Scotland, Kenya, Uganda, Zambia, and Botswana are all ahead of Australia when it comes to supporting “period dignity.” But efforts are being made at a grassroots level to reduce and remove the barriers faced by Indigenous and non-Indigenous Australian women and girls in remote communities.
It’s International Women’s Day in 2020, yet some girls still face a tough time each month: they experience pain, find it awkward to attend school, are challenged by a lack of privacy, and cannot always afford nor access appropriate sanitary products. “Menstrual health and hygiene” is a topic that is quietly gaining traction in development work around the world, including attention by UNESCO, as this oft-taboo subject begins to be discussed in search of easing these challenges.
But it may come as a surprise that the above barriers, listed in priority of concern from greatest to lesser, were offered by Australian girls living in remote Queensland from both Indigenous and non-Indigenous backgrounds. Remoteness increases the costs of sanitary products by almost 100 percent, lack of pain relief can interrupt learning (“presenteeism”), and the product range can be limited, with no-waste, reusable options such as menstrual cups and reusable pads unavailable. Small communities can have limited discretion for managing such a private topic, and Indigeneity can bring a range of cultural barriers that are taboos. In our interviews with women in the community in Queensland’s Western Cape, they described the shame and secrecy of menstruating. One woman said, “These girls here, they would be so embarrassed to admit that they are on their period. They wouldn’t tell a soul.”
United Nations efforts to highlight and shift menstrual barriers
Supporting period dignity is not a luxury, as all menstruating people and those who support them will know. Beyond being part of the fertility arc of a female’s life, menstrual health also touches on enshrined human rights. The UN Population Fund describes menstrual hygiene and health in terms of the right to human dignity, to an adequate standard of health and wellbeing, to education and work without barriers, and to non-discrimination and gender equality. The current UN Sustainable Development Goal related to hygiene (SDG 6) clearly lists the importance of “paying special attention to the needs of women and girls.” While this is a promising start, described in rather discreet language, there are no dedicated SDG targets or indicators against which to gauge progress.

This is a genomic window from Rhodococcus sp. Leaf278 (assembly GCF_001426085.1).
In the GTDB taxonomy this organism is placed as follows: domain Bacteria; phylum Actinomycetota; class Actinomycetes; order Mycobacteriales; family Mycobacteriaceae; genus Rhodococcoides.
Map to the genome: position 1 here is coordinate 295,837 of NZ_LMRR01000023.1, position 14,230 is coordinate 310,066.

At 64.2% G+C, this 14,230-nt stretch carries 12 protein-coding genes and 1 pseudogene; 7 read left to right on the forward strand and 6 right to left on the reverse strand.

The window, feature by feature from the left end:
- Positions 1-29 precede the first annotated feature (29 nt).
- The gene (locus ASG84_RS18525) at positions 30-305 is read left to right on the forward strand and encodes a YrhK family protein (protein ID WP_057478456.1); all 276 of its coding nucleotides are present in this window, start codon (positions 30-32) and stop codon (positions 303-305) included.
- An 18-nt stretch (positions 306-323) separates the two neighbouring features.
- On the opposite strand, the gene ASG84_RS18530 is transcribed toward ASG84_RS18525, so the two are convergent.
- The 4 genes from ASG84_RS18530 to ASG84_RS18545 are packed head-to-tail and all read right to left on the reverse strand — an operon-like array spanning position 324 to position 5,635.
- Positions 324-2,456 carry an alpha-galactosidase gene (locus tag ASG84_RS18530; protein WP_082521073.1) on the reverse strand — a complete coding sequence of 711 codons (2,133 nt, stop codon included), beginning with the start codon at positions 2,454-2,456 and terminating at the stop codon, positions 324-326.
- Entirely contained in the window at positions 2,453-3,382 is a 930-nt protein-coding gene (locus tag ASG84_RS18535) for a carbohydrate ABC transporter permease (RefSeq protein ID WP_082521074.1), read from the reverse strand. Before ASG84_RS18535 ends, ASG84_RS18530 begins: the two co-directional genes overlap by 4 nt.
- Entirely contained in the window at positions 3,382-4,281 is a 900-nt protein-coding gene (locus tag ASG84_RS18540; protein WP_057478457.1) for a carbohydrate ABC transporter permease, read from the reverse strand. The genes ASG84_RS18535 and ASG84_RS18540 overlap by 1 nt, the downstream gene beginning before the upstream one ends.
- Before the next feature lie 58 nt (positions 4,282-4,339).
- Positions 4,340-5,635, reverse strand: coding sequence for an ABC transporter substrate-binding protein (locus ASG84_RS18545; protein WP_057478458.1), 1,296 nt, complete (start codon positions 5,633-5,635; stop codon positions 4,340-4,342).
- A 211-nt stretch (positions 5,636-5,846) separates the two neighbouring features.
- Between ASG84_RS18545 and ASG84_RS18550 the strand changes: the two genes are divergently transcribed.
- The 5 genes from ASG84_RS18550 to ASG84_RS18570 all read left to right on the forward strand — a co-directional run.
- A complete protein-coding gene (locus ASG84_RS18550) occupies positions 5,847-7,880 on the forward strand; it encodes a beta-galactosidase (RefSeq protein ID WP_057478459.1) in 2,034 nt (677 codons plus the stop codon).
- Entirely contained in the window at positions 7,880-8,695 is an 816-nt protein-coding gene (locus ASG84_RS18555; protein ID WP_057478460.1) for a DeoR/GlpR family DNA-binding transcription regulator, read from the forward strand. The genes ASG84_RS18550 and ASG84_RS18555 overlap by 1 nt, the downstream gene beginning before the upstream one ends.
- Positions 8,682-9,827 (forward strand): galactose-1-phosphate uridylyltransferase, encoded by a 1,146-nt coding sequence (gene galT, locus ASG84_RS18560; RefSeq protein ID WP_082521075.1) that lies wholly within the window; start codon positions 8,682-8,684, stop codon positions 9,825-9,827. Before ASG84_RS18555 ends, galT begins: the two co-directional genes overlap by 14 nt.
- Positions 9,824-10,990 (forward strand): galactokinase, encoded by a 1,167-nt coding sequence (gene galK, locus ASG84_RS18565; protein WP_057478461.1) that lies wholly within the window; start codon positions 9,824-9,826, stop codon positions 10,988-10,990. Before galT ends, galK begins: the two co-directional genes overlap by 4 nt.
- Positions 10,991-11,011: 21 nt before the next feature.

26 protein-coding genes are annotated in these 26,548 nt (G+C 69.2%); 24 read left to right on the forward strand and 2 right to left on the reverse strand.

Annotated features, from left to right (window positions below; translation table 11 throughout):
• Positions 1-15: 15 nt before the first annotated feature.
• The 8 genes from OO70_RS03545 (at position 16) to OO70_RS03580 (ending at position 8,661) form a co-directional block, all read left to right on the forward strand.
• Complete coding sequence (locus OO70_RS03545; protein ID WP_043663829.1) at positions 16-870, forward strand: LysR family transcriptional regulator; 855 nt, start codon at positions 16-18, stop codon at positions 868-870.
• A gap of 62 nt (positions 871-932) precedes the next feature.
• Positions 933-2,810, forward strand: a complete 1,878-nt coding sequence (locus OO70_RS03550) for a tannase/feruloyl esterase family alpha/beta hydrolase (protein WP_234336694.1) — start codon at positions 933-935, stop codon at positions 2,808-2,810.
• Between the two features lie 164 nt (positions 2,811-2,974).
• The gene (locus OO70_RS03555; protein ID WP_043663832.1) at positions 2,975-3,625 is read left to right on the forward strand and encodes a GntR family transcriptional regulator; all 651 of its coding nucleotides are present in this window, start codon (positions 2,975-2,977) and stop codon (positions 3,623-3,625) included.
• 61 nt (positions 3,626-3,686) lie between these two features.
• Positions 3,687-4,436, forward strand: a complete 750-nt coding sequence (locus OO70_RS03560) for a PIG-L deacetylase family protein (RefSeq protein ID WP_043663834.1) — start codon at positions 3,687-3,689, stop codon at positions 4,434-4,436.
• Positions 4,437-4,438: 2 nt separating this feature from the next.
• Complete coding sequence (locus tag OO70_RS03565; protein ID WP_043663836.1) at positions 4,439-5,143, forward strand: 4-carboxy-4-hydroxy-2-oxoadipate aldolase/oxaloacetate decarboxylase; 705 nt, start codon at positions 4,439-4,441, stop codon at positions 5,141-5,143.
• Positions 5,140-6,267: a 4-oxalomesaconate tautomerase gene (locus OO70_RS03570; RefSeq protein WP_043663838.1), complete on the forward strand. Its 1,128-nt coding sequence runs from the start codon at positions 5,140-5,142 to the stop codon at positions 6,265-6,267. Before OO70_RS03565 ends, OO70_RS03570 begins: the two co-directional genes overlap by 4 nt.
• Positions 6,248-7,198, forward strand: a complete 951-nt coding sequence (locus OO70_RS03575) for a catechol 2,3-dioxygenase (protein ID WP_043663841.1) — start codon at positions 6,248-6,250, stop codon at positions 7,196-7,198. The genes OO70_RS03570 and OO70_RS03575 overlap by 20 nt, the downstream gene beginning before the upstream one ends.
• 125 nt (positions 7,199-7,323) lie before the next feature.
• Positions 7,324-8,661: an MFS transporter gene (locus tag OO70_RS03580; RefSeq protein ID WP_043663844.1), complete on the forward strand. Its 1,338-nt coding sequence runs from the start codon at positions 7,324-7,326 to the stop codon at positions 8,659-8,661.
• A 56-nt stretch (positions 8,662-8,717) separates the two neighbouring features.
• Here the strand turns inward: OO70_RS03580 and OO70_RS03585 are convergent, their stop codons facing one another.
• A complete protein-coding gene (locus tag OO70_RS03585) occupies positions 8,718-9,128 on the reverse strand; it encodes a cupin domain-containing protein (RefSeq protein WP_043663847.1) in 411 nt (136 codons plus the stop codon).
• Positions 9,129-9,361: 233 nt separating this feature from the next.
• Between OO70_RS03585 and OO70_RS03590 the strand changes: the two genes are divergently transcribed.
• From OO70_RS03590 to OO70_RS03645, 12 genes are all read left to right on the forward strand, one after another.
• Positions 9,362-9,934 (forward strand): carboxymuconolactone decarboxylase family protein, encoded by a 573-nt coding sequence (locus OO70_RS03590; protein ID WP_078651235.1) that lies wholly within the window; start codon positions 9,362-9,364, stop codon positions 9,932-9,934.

Looking to Africa for progressive direction on menstrual support
Australia is not a world leader in trying to reduce barriers to “period dignity.” We are conscious that Scotland became the first country in the world to provide free period products in schools and universities in 2018, and is now looking to provide tampons and sanitary pads free at designated public places. Less common for Australia is to look for leadership is in countries of the Global South, yet Kenya, Uganda, Zambia, and Botswana have been seeking to provide free sanitary pads to girls in public schools for several years. The driving forces behind these efforts have included international non-government organisations in collaboration with the countries’ ministries of health and education. However, the success of these initiatives have been mixed, due to government changes and other governance aspects.
Grassroots effort on menstrual hygiene in Indigenous Australia
When the lead author first wrote about menstrual hygiene challenges for Indigenous Australian girls and women in 2017, it triggered a wave of responses. Several Indigenous women, including the other authors of this article, got in touch to reiterate the validity of the issue as they described their experience and those within their families and communities. Their contact led to a gathering of majority Aboriginal and Torres Strait Islander Women for a discussion-based